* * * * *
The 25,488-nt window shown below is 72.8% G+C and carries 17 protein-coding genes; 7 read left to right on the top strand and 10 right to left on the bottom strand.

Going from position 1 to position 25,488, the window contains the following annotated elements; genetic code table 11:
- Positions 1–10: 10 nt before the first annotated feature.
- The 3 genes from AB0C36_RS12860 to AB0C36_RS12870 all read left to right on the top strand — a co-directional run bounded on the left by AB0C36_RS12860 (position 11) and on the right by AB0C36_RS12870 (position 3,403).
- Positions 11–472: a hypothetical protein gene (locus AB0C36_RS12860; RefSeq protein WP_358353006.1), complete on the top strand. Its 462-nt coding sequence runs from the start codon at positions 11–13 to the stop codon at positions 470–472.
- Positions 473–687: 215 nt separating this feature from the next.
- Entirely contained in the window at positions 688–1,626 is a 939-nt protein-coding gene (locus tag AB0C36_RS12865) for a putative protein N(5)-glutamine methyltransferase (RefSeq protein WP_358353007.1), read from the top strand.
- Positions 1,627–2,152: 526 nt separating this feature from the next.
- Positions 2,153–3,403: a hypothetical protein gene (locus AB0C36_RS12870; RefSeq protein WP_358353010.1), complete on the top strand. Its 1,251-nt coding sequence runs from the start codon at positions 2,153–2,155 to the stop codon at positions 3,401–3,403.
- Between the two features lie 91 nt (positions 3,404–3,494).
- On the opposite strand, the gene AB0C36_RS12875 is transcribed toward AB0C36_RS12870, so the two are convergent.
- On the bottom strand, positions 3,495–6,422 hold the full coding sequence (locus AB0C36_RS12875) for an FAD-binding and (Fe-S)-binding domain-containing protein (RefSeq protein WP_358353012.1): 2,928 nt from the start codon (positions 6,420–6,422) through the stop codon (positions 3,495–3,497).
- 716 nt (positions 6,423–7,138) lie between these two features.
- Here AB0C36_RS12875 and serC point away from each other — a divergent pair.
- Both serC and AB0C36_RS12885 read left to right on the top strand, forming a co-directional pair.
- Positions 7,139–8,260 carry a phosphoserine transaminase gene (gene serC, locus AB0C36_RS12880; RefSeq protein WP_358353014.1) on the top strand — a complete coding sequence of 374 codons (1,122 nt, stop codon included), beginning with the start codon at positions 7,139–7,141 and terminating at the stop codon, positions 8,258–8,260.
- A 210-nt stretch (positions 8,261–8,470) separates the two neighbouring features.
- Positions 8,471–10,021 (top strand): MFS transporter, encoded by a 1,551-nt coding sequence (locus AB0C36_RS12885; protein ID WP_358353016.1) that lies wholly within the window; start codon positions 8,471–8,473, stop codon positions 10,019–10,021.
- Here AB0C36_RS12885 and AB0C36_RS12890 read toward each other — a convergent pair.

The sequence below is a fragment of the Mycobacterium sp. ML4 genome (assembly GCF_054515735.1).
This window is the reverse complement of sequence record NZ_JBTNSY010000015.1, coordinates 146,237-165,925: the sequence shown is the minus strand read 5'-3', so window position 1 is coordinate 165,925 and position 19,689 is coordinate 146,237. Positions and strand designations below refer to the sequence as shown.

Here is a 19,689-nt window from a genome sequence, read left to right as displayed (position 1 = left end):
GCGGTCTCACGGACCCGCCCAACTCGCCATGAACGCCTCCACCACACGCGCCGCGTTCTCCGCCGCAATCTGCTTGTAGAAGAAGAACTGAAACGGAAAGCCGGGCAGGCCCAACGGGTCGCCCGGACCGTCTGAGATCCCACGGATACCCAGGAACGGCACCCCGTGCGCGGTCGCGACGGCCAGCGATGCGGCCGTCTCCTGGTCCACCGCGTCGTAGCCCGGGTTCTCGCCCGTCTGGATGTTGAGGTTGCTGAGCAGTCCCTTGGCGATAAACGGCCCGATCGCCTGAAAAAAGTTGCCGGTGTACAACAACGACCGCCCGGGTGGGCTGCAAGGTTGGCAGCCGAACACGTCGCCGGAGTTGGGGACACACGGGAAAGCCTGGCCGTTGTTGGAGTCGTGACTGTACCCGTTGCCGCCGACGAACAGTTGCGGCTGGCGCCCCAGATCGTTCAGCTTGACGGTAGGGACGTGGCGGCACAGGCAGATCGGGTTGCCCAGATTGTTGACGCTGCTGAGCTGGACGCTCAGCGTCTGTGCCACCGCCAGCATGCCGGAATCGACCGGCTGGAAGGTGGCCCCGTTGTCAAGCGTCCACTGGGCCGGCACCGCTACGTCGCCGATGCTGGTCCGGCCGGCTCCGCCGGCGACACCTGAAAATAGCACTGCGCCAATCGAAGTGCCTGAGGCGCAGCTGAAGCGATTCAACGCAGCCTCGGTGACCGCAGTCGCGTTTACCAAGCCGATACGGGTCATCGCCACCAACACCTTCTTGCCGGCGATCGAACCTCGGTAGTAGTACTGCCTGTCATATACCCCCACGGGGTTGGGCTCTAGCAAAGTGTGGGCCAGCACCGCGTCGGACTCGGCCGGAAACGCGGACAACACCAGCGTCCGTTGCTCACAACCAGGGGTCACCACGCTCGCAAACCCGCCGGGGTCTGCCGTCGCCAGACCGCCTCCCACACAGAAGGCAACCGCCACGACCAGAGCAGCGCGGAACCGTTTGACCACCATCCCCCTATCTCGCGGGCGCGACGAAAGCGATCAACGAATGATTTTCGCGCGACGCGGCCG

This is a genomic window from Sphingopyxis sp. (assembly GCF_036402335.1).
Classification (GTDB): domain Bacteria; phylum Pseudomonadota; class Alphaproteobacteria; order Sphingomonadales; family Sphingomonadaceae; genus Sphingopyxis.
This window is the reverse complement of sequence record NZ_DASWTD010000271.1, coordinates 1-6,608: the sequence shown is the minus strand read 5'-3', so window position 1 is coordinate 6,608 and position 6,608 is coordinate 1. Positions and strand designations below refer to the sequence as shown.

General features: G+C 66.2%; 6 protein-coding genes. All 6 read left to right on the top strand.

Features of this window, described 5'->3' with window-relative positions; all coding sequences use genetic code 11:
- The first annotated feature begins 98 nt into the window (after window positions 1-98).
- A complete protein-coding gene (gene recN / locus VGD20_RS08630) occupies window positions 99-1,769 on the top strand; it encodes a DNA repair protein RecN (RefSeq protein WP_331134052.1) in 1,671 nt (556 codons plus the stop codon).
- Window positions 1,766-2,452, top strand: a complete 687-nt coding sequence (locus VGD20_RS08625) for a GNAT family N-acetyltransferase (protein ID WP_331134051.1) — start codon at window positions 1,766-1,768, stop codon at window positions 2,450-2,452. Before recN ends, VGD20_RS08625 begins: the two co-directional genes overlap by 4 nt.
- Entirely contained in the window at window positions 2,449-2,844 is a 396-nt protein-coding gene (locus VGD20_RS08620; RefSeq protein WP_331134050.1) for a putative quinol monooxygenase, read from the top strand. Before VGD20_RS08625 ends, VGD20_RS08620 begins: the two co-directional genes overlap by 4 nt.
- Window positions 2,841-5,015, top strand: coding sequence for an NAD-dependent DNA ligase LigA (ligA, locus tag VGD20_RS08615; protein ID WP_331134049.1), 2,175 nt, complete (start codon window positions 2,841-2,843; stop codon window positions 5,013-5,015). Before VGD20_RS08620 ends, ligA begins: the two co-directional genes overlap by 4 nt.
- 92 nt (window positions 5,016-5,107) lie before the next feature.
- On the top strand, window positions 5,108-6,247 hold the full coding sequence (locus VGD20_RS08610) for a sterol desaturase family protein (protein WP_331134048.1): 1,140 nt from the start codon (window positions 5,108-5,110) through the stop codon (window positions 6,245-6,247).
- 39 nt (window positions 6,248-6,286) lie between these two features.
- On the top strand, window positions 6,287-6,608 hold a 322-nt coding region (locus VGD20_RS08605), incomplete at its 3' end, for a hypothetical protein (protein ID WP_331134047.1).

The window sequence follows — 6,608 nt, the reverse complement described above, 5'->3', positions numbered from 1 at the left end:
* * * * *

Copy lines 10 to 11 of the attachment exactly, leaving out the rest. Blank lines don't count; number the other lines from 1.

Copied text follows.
- Between the two features lie 91 nt (positions 3,404–3,494).
- On the opposite strand, the gene AB0C36_RS12875 is transcribed toward AB0C36_RS12870, so the two are convergent.